It is to Europe’s fringes, more than to Europe, that Saramago clings to, in a visceral way, when he declares: “First, I am Portuguese, second, I am Iberian, and third, and only when I feel like it, I am European.” (2010: 42). The link to the fringes leads the author to an idealisation of a new world order presented as an allegory in the work A Jangada de Pedra [The Stone Raft] which originated a hermeneutical rhetoric, not always shared by the author. Published in 1986, A Jangada de Pedraopens up with the geographic separation of the Iberian Peninsula from the European continent, starting, then, a navigation “always towards the South Atlantic” where, finally, the Iberian island stops” (1994: 38). It is an allegory in Saramago’s fashion, that encompasses the key ideas of a geo-cultural thought stemming from the author’s critical vision of Europe and from the way it has been treating the peoples, namely those who inhabit the continent’s Western edge.
In Saramago’s cultural geography, Europe is not the Iberian Peninsula’s natural place. Accordingly, the voyage of the Iberian island is not experienced with sadness by either part: those aboard the raft navigating across the Atlantic feel no nostalgia; the ones that remained on the continent, witness the voyage with indifference, even “insinuating that if the Iberian Peninsula wanted to leave, so be it, the mistake was to have let it in” (1987: 38). With the characteristic humour of his writing, Saramago considers it to have been a mistake occurred during continents’ drift that attached the Peninsula to Europe and, for that reason, the stone raft’s separation is the natural reparation of that mistake (1983).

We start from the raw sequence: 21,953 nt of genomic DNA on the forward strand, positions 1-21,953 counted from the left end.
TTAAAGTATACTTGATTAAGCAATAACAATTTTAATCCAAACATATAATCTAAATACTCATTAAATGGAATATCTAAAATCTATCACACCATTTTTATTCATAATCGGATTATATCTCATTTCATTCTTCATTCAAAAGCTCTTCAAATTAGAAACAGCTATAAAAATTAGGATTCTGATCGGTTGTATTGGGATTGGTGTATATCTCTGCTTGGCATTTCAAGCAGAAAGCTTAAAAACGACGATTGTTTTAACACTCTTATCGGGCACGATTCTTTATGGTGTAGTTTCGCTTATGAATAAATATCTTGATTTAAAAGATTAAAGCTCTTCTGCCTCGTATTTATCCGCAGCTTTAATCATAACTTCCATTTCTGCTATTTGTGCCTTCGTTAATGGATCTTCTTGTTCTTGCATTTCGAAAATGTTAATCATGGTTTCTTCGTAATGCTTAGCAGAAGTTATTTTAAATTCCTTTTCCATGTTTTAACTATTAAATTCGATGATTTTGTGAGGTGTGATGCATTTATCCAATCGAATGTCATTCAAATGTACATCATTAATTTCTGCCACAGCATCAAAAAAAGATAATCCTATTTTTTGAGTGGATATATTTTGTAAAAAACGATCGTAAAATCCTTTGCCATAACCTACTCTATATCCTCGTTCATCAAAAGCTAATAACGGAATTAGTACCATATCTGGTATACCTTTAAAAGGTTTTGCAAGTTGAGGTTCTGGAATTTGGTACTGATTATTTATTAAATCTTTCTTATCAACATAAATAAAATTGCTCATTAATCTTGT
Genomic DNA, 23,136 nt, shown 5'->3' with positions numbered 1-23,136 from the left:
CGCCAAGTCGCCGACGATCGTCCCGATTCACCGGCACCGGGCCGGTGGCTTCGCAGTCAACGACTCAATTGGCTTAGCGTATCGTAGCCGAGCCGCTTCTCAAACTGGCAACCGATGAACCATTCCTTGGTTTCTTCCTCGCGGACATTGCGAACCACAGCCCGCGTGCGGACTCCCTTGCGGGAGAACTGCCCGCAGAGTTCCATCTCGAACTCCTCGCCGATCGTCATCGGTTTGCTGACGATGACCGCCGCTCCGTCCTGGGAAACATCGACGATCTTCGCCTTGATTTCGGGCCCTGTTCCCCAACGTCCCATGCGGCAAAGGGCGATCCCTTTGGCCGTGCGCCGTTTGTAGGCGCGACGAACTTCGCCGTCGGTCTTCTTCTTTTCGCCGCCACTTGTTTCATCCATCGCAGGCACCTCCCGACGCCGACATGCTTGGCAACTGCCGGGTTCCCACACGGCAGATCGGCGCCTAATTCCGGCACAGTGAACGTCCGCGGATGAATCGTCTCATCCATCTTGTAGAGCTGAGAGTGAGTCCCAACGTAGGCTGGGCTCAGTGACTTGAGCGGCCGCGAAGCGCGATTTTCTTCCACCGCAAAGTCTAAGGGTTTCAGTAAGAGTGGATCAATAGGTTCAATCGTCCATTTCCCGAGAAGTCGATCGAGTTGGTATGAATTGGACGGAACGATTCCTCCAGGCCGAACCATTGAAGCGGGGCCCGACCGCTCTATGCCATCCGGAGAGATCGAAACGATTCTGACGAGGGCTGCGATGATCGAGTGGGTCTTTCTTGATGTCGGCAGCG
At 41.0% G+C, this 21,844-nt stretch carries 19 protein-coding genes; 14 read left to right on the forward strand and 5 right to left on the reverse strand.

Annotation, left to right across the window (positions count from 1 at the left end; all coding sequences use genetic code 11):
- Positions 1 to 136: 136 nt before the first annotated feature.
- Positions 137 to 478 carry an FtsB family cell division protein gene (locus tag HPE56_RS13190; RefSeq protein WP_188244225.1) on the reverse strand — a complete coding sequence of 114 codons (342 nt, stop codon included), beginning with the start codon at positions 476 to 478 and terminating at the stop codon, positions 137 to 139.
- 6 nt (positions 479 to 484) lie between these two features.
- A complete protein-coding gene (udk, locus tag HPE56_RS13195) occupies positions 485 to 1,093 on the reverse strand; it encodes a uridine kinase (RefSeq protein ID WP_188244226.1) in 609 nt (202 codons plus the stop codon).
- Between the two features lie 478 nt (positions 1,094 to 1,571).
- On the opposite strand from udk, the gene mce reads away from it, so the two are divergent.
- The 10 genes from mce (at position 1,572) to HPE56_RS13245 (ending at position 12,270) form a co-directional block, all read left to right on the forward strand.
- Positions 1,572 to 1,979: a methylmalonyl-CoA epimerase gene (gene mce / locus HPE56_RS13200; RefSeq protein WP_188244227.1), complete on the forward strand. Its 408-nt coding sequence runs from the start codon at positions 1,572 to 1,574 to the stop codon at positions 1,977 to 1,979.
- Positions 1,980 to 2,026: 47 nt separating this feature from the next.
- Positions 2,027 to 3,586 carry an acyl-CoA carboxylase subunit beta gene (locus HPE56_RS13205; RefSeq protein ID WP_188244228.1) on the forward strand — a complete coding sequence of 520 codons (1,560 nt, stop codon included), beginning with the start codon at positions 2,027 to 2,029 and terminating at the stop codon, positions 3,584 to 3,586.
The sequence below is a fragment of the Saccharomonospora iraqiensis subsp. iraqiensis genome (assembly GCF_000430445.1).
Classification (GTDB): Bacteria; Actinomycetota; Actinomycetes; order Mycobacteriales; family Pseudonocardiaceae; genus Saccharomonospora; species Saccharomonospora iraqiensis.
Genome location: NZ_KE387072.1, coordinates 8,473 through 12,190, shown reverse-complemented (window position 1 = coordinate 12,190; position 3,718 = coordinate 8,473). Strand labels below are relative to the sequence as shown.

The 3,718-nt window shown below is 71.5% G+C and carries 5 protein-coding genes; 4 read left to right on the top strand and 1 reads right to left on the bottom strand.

In the Iberian island navigating across the Atlantic searching for its natural place, go the two peoples of the Peninsula. The geo-cultural universe of Saramago proceeds with the severance of the historical narratives of each of the peoples, built upon the assertion of their mutual estrangement: Portugal, because what is “evil” has always come from Spain; Spain, because of an “amputation complex” that has always led her to ignore the existence of Portugal (2001). In Saramago, we find a new narrative paradigm founded on the defence of an Iberian unity based on a cultural identity of the two peoples. Iberism is the term with which Saramago designates a way of life common to both countries, characterised by a capability to dream, a yearning for adventure, a vital attitude and a deep look that, simultaneously, unites the peoples who inhabit the Iberian island and separates them from a Europe dominated by the Cartesian and by an “eminently practical sense” (1983) The Iberian people is not a European people, argues Saramago (1983). This proposition justifies the voyage of the raft and legitimates the critical eye with which he analyses Portugal’s and Spain’s joining the European integration. The wave of Europeanisation witnessed by Saramago, recklessly defended by some, has, in his understanding, drained the Spanish and the Portuguese of their cultural identity (1994). In an opposite direction in relation to the Europeanisation process, the author reinforces the need to assert the cultural identity of the Iberian union, in which he sees a bulwark of the fight against the way of life of a mercantile Europe bereft of humanism and morals and in need of a “good ethical insurrection” (1995: 106).